Much to my husband’s chagrin, when I first saw Les Miserables, I was Team Eponine. I was supposed to be all romantic and root for Cosette and Marius and passion and “love at first sight.” But I was rooting for the established friendship of childhood friends and wanted Marius to see her devotion to him. Because here’s the thing: I don’t believe in love at first sight. Sure, I believed in it as a college freshman, and for a while I attended every function and every class fully believing that I would meet my future husband. That never happened, and my skepticism about all things romantic began to grow.

I recently watched a video of a musician describing the day she “fell in love with Jesus”. Not for the first time in my life, I was jealous of another person’s story and experience. It seemed more important and impactful than my own. After all, I’m one of those good girls who literally grew up in church and rarely missed a Sunday service. I can’t remember “falling in love with Jesus.” Loving Jesus was always just a given. I was safe in a bubble where it was assumed that I did, and you do, too.

As I reflected upon all of this, I thought about falling in love with my husband. While in my past I impulsively told a handful of boys that I thought I loved them (can you say unrequited?), it wasn’t until Charles that I actually loved a man. But if you know anything about our story, you should know this – it wasn’t immediate. In fact, I was completely against the idea of even dating him. We were just friends who became good friends who became inseparable. It was a gradual process for both of us, learning to trust each other with our stories, spending lots of time together, until eventually we couldn’t imagine life without the other.

So I can’t remember a lightning bolt moment with Jesus. I can’t remember him sweeping me off of my feet. I simply remember his constant presence and friendship throughout the entirety of my life. The relationship and grown and changed and I often take it for granted. But scripture states that Jesus Christ is the same yesterday, today, and forever. So I’m the one growing and changing. He’s the one faithfully walking along with me, revealing truth and softening my heart and opening my eyes. His is a “love that will not let me go,” and the fact that I’ve had it forever? That’s certainly not a bad thing.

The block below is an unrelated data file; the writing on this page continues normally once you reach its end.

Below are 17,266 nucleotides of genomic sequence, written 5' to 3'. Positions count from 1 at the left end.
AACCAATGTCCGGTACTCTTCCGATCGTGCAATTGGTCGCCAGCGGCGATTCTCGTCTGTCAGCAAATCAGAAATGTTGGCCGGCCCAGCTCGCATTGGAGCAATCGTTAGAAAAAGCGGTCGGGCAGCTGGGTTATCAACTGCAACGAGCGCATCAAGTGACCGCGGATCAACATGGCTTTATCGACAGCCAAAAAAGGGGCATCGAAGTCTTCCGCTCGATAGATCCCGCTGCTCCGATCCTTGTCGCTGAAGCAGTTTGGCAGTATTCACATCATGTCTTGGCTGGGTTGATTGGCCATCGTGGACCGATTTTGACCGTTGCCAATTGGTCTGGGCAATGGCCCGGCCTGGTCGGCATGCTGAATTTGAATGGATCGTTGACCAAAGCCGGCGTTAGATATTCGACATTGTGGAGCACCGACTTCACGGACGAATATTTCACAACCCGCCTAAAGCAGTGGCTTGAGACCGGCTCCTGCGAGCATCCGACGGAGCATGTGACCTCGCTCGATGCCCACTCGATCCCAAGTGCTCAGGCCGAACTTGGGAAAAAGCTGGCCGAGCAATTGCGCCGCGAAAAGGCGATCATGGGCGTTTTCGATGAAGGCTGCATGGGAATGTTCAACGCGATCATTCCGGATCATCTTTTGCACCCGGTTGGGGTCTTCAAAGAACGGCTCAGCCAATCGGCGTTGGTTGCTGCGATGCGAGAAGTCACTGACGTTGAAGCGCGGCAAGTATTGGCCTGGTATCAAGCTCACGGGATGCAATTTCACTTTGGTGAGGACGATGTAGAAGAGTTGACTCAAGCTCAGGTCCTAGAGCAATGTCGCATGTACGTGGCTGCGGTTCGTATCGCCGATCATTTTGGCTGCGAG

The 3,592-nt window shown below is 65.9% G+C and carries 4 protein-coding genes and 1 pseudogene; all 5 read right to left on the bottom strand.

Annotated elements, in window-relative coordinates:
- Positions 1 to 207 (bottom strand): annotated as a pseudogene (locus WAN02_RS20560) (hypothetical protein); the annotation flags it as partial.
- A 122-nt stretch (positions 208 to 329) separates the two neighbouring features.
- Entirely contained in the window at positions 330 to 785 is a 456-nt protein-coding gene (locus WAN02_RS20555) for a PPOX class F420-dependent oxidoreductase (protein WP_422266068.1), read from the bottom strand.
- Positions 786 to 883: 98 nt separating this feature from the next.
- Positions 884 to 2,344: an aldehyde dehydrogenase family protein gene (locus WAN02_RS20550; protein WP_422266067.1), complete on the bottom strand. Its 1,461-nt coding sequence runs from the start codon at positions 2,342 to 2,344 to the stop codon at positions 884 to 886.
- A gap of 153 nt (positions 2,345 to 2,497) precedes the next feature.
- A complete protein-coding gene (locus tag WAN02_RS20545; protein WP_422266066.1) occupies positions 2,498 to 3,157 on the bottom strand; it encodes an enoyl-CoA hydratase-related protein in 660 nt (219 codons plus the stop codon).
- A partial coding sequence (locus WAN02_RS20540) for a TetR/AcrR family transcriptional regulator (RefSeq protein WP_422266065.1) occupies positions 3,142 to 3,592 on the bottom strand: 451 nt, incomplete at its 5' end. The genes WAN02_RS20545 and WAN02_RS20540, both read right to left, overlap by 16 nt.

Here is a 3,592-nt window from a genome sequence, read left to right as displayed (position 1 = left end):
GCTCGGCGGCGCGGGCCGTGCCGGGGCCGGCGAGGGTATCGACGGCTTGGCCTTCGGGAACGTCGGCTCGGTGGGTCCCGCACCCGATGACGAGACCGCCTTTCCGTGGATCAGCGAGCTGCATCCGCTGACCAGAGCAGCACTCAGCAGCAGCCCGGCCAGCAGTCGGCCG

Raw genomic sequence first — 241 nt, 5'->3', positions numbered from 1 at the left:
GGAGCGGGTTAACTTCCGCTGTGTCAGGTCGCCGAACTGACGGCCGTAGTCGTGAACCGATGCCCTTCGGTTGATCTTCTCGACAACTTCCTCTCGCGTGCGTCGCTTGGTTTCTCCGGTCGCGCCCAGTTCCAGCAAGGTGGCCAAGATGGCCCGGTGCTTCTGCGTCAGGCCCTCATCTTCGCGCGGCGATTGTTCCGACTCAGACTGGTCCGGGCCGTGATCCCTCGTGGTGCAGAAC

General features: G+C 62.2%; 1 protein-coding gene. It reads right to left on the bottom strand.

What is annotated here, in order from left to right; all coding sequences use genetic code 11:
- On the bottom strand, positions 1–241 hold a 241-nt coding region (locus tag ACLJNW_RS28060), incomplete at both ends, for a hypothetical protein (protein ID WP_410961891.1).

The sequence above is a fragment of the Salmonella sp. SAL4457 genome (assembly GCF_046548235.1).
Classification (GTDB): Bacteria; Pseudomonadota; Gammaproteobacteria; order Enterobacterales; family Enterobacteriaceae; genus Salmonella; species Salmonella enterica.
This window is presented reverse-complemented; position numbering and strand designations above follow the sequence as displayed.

One Hundred Two


I told a friend recently that I thought I would be a different person once we were moved and settled into our new home. Turns out, I was right, but I’m not such a fan of the new person I’ve become. I’ve been angry, self-focused, and a recluse. As good friends are wont to do, she gave me a better perspective, and told me to extend myself some grace. I’ve been dealt a lot of change in 2016. And while I still refuse to acknowledge it, stressful situations cause me stress! I’ve experienced a lot of death so it makes sense that I’m now experiencing a time of grieving.

We had good plans in place. Good plans that we felt were going to glorify God and help us to enjoy Him. And we have watched as plan after plan has crumbled and died.

Just this week, I wrapped up a reread of Genesis and took special note of every occurrence in which the people of God put their trust in their own plans and it didn’t work out. The great fathers of the people of God – Abraham, Isaac, Jacob – at times? They all acted like total idiots. Sitting in my comfy chair in the year 2016, knowing the entirety of the story, I can comfortably judge them as they simply did what they thought was best. I can point my judgmental finger at them and shake my head as if to say, “Dude, just trust in the Almighty God of the universe. He’s got this!”

(Just another plank in my eye situation.)

I have been grieving and angry as all of my best-laid plans have turned out to be different from God’s. And to be completely honest, I’ve resented that his perfect plan includes another baby for our family. I’ve been confused as to how a solid month of completely debilitating headaches have been best for me and for my family. I’ve wondered how on earth he will provide for our family when, instead of our growing our income, he’s expanding the number of mouths to feed.

Of course, a reread of scripture always points to the faithfulness of God. When his people act like idiots, he makes a way. He rescues. He redeems. He’s not surprised. He brings all things together for their good. When the Green Door House disappeared, God provided the Triangular House, and I can’t even begin to tell you how thankful we are that we are here instead of 20 blocks south, where we wanted to be. I wake up and spend my days in a concrete reminder of God’s faithfulness to our family and a testimony that his plans are better than my own. The great cloud of witnesses is surely watching and saying, “Dude, just trust in the Almighty God of the universe. He’s got this!”

I still miss it. I still doubt. But this morning I woke up and peeked at my sleeping children (who always look like cherubs when asleep) and felt in my soul, “We can do this. We can add one more person to this crew. This is going to be so good!” I hadn’t felt or believed that even once during this pregnancy. Of course, I knew we didn’t have a choice – we do have to do this, but today, I knew that we could. Not because we are amazing parents and not because all of our questions are answered and our financial burdens have been lifted, but because God has declared that this is his plan. He has always been faithful. Through some of the very scariest times in our lives, he has provided. He’s the Almighty God of the universe. He’s got this.